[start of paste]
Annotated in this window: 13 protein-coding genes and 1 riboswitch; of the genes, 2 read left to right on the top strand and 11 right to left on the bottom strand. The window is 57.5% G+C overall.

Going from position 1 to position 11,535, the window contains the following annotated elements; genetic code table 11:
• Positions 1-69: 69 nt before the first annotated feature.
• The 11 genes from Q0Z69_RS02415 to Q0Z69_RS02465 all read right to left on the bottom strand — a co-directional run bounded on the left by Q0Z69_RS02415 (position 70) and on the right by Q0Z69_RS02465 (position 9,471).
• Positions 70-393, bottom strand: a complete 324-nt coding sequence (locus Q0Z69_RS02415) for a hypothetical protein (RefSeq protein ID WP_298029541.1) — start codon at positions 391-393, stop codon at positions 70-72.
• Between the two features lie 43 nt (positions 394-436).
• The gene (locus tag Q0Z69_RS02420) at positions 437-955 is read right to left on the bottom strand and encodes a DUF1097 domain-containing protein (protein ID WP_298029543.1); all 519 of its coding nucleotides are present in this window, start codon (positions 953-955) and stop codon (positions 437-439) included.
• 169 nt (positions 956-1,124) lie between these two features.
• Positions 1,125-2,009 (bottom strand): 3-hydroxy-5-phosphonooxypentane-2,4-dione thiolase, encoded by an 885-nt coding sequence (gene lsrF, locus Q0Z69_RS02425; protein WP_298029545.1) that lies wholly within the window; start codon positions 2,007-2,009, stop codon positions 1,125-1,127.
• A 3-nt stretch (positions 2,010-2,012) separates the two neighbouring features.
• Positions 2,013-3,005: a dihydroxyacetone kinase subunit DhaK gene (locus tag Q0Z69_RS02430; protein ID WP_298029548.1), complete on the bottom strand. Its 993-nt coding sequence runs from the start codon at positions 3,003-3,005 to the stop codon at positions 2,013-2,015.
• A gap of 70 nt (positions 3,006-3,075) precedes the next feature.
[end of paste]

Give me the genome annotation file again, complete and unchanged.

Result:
Annotated in this window: 13 protein-coding genes and 1 riboswitch; of the genes, 2 read left to right on the top strand and 11 right to left on the bottom strand. The window is 57.5% G+C overall.

Going from position 1 to position 11,535, the window contains the following annotated elements; genetic code table 11:
• Positions 1-69: 69 nt before the first annotated feature.
• The 11 genes from Q0Z69_RS02415 to Q0Z69_RS02465 all read right to left on the bottom strand — a co-directional run bounded on the left by Q0Z69_RS02415 (position 70) and on the right by Q0Z69_RS02465 (position 9,471).
• Positions 70-393, bottom strand: a complete 324-nt coding sequence (locus Q0Z69_RS02415) for a hypothetical protein (RefSeq protein ID WP_298029541.1) — start codon at positions 391-393, stop codon at positions 70-72.
• Between the two features lie 43 nt (positions 394-436).
• The gene (locus tag Q0Z69_RS02420) at positions 437-955 is read right to left on the bottom strand and encodes a DUF1097 domain-containing protein (protein ID WP_298029543.1); all 519 of its coding nucleotides are present in this window, start codon (positions 953-955) and stop codon (positions 437-439) included.
• 169 nt (positions 956-1,124) lie between these two features.
• Positions 1,125-2,009 (bottom strand): 3-hydroxy-5-phosphonooxypentane-2,4-dione thiolase, encoded by an 885-nt coding sequence (gene lsrF, locus Q0Z69_RS02425; protein WP_298029545.1) that lies wholly within the window; start codon positions 2,007-2,009, stop codon positions 1,125-1,127.
• A 3-nt stretch (positions 2,010-2,012) separates the two neighbouring features.
• Positions 2,013-3,005: a dihydroxyacetone kinase subunit DhaK gene (locus tag Q0Z69_RS02430; protein ID WP_298029548.1), complete on the bottom strand. Its 993-nt coding sequence runs from the start codon at positions 3,003-3,005 to the stop codon at positions 2,013-2,015.
• A gap of 70 nt (positions 3,006-3,075) precedes the next feature.